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Curated by Bailey Phares
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For Low-Income Kids, Access to Devices Could Be the Equalizer | MindShift

For Low-Income Kids, Access to Devices Could Be the Equalizer | MindShift | Baileys concepts | Scoop.it

"No device should ever be hailed as the silver bullet in "saving" education -- nor should it be completely shunned -- but when it comes to the possibility of bridging the digital divide between low-income and high-income students, devices may play a pivotal role.

ccess to the Internet connects kids to all kinds of information — and for low-income students especially, that access has the power to change their social structure by allowing them to become empowered and engaged..."


Via Beth Dichter
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Beth Dichter's curator insight, March 14, 2013 10:08 PM

Would providing students with access to cell phones at school improve their test scores? According to this article the answer is yes. A recent Pew report noted that there are significant differences in students access between higher and lower income schools. A study from QualCom "showed that low-income students’ test scores increased by 30 percent after they were given smartphones to access more information and instruction and to collaborate with their peers." 

What should be done to help decrease this digital divide? Below are suggestions from this post. Additional detail is provided (as are links to additional resources).

* Give students access.

* Give students prompts.

* Provide instructional objectives.

* Make yourself available.

* Invite observers to your mobile enhanced class.

* Inventory the devices.

* Use discretion.

* Use everything you have.

* Reframe productivity.

* Teach process not content.

* Value collaboration.

Rescooped by Bailey Phares from Learning & Technology News
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Why Twitter and Facebook Are Not Good Instructional Tools

Why Twitter and Facebook Are Not Good Instructional Tools | Baileys concepts | Scoop.it
Once an advocate for using social media applications and cell phones in class, this English teacher has changed his stance on the kinds of technology teachers should incorporate into their instruction.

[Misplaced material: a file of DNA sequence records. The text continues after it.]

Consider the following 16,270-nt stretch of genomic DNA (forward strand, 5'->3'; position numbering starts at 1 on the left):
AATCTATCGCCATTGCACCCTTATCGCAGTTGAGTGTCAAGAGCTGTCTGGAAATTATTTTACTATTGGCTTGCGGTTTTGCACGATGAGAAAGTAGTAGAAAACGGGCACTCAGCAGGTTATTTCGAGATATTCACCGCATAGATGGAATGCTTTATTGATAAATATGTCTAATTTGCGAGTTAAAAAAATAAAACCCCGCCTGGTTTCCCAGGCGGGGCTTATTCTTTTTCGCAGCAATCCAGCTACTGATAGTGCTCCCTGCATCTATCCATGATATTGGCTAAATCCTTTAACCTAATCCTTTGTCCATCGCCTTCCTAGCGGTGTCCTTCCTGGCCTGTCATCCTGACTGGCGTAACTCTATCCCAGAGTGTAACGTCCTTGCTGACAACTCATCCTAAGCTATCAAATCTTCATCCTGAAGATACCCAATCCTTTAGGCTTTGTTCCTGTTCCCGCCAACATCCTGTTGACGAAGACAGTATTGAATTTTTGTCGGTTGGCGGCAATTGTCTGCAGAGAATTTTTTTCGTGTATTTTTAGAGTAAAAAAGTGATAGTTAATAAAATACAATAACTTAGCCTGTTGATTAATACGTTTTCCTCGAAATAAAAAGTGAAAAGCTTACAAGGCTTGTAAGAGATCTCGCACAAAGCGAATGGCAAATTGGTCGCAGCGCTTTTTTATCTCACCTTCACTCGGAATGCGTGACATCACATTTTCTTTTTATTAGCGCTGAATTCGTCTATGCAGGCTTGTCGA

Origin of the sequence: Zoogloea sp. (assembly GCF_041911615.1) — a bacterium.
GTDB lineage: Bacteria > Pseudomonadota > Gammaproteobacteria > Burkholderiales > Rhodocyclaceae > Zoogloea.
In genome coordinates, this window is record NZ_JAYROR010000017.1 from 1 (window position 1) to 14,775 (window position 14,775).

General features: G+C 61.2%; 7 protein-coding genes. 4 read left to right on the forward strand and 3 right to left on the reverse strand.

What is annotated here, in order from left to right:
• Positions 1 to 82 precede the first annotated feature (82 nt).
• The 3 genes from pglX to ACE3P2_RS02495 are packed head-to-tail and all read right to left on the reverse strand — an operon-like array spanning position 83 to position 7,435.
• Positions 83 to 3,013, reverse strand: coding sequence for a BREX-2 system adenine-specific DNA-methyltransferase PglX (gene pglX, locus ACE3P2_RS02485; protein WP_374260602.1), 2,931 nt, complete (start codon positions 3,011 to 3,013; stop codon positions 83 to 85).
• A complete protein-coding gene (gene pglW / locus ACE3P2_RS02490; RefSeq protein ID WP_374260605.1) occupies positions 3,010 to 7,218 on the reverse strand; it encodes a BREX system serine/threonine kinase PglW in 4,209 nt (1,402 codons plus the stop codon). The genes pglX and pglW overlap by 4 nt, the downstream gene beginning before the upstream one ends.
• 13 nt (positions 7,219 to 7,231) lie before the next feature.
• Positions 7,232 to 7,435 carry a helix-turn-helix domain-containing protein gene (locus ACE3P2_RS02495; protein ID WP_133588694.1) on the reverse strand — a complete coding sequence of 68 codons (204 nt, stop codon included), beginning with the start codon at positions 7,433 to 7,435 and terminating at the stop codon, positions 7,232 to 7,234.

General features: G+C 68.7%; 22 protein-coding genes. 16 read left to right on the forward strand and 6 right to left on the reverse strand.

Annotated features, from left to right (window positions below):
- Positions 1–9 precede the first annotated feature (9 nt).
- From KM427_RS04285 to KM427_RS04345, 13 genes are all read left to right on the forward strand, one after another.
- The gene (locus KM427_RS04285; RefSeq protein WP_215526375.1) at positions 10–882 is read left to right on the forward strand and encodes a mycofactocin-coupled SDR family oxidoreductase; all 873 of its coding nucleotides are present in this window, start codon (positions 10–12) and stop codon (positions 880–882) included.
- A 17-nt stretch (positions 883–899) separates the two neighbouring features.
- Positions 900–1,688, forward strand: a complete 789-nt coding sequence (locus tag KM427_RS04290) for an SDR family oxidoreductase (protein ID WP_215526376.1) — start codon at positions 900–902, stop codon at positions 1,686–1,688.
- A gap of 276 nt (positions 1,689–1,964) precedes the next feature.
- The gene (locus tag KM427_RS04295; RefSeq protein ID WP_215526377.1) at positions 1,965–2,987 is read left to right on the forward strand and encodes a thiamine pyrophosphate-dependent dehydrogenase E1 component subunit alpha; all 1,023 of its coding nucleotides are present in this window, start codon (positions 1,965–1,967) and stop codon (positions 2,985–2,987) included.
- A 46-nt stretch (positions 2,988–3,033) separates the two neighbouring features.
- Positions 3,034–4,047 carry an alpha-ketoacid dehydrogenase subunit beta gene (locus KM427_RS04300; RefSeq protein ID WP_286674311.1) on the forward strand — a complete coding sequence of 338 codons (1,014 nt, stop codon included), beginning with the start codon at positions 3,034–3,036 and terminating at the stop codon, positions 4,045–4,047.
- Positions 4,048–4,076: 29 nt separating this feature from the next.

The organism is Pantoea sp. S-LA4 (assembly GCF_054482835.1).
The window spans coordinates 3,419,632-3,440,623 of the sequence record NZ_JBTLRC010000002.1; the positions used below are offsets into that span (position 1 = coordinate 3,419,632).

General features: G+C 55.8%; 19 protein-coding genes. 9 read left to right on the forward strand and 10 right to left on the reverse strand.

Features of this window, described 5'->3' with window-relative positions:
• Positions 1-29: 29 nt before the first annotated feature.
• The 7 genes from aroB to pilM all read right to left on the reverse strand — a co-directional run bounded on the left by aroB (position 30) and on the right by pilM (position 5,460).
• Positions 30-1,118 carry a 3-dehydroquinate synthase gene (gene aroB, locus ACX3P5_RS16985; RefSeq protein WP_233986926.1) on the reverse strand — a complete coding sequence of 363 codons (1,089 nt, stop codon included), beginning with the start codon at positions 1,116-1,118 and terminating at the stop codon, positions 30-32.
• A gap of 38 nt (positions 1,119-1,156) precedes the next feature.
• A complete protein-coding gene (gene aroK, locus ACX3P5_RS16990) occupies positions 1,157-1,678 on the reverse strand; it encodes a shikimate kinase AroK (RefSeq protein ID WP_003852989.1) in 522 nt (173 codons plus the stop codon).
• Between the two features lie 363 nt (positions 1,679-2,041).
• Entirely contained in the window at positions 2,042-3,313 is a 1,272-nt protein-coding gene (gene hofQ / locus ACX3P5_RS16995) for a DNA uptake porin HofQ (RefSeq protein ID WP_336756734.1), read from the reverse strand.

Via Nik Peachey
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Helena Capela's curator insight, March 16, 2013 6:02 AM

I agree with the author. To create with technology and do it creatively is more important than simply use it. Balance and know how to do it is also important.

Jarrod Johnson's curator insight, March 16, 2013 11:37 AM

Although the heading is misleading, the author has brought up some good points. Most teachers go through three phases:

 

1. Excitement to try out new technological gimmicks in the classroom.

2. Discouragement after the gimmick no longer interests the students.

3. Integration of effective technology to enhance the student's learning.

 

The comments are also a great read and echo this sentiment.

Denize Piccolotto Carvalho's curator insight, April 1, 2013 9:31 AM

Maritza Motta, César Alcon, Jimi Estrázulas e Arminda Mourão, olha só essa matéria, examtamente dentro da nossa pesquisa e com inglês Maritza Motta!

Rescooped by Bailey Phares from Learning & Technology News
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Tenth Grade Tech Trends — Product Design

Tenth Grade Tech Trends — Product Design | Baileys concepts | Scoop.it
A few months ago, my fifteen-year-old sister told me that Snapchat was going to be the next Instagram. Many months before that she told me t…

Via Nik Peachey
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Nik Peachey's curator insight, March 15, 2013 7:28 AM

Nice insite into the world of tech savy teens.

Darren Smith's curator insight, March 18, 2013 9:24 PM

An interesting example of the age gaps ever widening in technology application. However, the author has posted this online and I am reading it via Scoop-It??!!